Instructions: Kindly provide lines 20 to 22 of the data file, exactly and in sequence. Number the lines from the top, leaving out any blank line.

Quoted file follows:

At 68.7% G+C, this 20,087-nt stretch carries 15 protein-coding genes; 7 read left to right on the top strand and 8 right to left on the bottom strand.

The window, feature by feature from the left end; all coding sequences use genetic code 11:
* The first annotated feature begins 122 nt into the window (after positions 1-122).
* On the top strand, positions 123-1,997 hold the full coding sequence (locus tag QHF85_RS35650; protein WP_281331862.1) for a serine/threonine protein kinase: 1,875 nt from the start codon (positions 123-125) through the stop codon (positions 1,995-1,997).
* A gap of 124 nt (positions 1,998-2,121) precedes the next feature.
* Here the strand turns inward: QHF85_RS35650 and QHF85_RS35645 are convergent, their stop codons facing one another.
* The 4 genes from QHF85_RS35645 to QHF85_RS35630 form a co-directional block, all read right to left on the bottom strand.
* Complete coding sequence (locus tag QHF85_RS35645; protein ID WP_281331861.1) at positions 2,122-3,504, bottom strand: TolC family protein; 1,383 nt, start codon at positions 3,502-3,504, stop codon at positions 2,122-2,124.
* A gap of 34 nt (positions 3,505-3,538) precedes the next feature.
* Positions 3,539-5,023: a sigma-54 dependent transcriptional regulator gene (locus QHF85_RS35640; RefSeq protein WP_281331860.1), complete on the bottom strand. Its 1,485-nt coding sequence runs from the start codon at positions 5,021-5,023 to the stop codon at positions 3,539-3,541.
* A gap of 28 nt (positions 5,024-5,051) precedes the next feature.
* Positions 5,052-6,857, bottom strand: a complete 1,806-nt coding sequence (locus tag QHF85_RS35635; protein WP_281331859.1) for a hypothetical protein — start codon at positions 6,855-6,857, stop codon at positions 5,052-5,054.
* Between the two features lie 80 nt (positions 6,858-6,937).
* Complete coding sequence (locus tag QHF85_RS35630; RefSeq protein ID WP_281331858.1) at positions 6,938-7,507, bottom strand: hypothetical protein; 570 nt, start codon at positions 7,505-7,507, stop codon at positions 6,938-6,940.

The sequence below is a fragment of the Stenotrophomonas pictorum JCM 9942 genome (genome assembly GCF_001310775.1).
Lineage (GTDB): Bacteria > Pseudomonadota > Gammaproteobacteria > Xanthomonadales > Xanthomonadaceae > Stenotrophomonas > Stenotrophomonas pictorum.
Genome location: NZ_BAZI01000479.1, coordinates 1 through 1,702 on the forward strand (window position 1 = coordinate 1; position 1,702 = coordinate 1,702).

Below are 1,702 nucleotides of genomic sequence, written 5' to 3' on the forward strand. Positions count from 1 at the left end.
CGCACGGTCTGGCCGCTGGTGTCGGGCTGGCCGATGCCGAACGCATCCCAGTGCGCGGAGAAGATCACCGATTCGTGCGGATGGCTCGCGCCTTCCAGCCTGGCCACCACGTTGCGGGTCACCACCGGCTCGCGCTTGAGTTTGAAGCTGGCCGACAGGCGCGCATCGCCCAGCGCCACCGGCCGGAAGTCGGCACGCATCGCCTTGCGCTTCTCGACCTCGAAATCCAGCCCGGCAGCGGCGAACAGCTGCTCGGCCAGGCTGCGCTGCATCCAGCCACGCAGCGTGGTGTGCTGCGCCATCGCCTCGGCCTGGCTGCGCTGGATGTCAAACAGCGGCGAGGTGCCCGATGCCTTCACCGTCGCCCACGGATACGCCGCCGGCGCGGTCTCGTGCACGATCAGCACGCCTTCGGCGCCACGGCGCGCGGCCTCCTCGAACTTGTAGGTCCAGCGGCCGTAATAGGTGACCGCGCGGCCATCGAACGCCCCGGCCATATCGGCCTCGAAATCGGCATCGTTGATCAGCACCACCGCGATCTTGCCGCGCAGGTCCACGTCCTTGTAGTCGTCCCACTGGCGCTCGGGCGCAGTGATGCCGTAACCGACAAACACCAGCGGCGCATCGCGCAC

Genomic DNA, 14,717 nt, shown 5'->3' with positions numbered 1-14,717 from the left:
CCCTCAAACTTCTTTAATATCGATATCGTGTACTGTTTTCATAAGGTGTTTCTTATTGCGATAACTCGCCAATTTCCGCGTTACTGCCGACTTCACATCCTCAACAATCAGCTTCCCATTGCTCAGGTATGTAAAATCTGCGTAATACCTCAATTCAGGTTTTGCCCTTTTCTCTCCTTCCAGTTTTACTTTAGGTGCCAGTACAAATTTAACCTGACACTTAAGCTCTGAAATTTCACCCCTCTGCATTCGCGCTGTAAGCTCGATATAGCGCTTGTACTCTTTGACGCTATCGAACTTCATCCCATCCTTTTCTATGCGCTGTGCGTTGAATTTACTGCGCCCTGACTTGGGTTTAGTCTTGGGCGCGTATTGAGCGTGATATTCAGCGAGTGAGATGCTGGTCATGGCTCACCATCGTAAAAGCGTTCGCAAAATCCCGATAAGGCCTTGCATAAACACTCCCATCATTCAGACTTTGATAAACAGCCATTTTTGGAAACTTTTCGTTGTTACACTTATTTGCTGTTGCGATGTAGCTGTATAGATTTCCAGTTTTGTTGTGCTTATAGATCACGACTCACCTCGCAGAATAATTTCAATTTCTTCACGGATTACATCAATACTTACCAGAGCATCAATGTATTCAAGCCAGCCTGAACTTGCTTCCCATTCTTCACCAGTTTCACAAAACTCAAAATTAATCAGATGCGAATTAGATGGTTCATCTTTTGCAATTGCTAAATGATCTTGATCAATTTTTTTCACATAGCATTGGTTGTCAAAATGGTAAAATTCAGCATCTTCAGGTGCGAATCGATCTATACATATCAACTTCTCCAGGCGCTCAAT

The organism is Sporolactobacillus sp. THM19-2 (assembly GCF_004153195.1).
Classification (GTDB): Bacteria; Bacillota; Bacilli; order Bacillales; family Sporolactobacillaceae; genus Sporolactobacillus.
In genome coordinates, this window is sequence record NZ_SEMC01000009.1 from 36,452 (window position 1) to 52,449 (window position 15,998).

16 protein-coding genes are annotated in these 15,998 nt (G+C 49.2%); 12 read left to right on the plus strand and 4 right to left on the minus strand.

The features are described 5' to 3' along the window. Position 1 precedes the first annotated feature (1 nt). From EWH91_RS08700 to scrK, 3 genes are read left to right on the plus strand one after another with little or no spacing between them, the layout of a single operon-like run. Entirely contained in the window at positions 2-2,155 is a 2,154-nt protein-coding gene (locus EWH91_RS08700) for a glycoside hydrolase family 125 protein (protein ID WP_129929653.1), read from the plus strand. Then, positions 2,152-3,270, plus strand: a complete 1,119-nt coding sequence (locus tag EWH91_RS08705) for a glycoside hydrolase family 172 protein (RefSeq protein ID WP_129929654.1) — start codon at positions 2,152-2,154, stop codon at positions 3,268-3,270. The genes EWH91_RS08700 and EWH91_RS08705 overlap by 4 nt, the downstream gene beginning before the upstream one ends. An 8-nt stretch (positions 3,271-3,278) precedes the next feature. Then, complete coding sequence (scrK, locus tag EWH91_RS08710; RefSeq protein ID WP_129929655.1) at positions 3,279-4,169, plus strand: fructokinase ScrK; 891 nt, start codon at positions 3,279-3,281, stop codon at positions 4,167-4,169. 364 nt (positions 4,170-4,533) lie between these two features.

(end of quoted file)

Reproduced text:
Genomic DNA, 14,717 nt, shown 5'->3' with positions numbered 1-14,717 from the left:
CCCTCAAACTTCTTTAATATCGATATCGTGTACTGTTTTCATAAGGTGTTTCTTATTGCGATAACTCGCCAATTTCCGCGTTACTGCCGACTTCACATCCTCAACAATCAGCTTCCCATTGCTCAGGTATGTAAAATCTGCGTAATACCTCAATTCAGGTTTTGCCCTTTTCTCTCCTTCCAGTTTTACTTTAGGTGCCAGTACAAATTTAACCTGACACTTAAGCTCTGAAATTTCACCCCTCTGCATTCGCGCTGTAAGCTCGATATAGCGCTTGTACTCTTTGACGCTATCGAACTTCATCCCATCCTTTTCTATGCGCTGTGCGTTGAATTTACTGCGCCCTGACTTGGGTTTAGTCTTGGGCGCGTATTGAGCGTGATATTCAGCGAGTGAGATGCTGGTCATGGCTCACCATCGTAAAAGCGTTCGCAAAATCCCGATAAGGCCTTGCATAAACACTCCCATCATTCAGACTTTGATAAACAGCCATTTTTGGAAACTTTTCGTTGTTACACTTATTTGCTGTTGCGATGTAGCTGTATAGATTTCCAGTTTTGTTGTGCTTATAGATCACGACTCACCTCGCAGAATAATTTCAATTTCTTCACGGATTACATCAATACTTACCAGAGCATCAATGTATTCAAGCCAGCCTGAACTTGCTTCCCATTCTTCACCAGTTTCACAAAACTCAAAATTAATCAGATGCGAATTAGATGGTTCATCTTTTGCAATTGCTAAATGATCTTGATCAATTTTTTTCACATAGCATTGGTTGTCAAAATGGTAAAATTCAGCATCTTCAGGTGCGAATCGATCTATACATATCAACTTCTCCAGGCGCTCAAT

The organism is Sporolactobacillus sp. THM19-2 (assembly GCF_004153195.1).